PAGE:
4.1.3 Filtering food from the ocean
As you learned earlier, the oceans are rich in nutrients in the form of very small and microscopic organisms. A whole range of animals make a living by filtering the small organisms from the surrounding water. Professor Mimi Köehl describes the problems that filter feeders have and helps you to visualise them.
Filtering food from the ocean
In Week 3 you learnt about size and shape in relation to animals and temperature. Now, think about the size and shape of organisms that live in a fluid medium. Give some examples of the particular problems that they encounter as a consequence of the physical properties of the fluid.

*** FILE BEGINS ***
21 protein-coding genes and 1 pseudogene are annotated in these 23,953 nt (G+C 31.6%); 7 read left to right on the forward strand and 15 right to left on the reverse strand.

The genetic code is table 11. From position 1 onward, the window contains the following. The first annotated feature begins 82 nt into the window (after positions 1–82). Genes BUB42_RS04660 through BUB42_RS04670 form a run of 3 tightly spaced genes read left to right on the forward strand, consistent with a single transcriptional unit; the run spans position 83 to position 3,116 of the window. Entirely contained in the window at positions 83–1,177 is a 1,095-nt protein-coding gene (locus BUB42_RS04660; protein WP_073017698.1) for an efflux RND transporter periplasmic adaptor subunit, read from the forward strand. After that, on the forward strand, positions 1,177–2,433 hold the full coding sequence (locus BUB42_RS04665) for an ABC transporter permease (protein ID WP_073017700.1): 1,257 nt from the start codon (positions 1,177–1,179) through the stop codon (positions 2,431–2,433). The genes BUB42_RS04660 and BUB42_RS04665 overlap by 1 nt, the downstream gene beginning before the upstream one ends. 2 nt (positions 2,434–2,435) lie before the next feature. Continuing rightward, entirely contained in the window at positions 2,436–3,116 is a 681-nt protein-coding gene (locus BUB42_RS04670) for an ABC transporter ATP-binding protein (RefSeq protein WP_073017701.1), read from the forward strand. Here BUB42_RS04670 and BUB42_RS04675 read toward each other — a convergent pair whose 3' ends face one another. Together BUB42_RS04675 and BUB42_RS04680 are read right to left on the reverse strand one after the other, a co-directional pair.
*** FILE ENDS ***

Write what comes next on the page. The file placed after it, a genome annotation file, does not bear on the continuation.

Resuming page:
Water is more viscous than air. It is also denser. For small organisms the water is very sticky, so because of their size it is like living in honey rather than water. Single cell organisms that swim using a whip-like strand called a flagellum can’t move by beating it backwards and forwards, but need to use a corkscrew motion, as described by Dr Tett in the video ‘Investigating phytoplankton' (Section 4.1.1). You might also have thought of problems of buoyancy. Fins that provide lift, such as those of sharks, counteract the tendency for the body to sink as it is denser than water.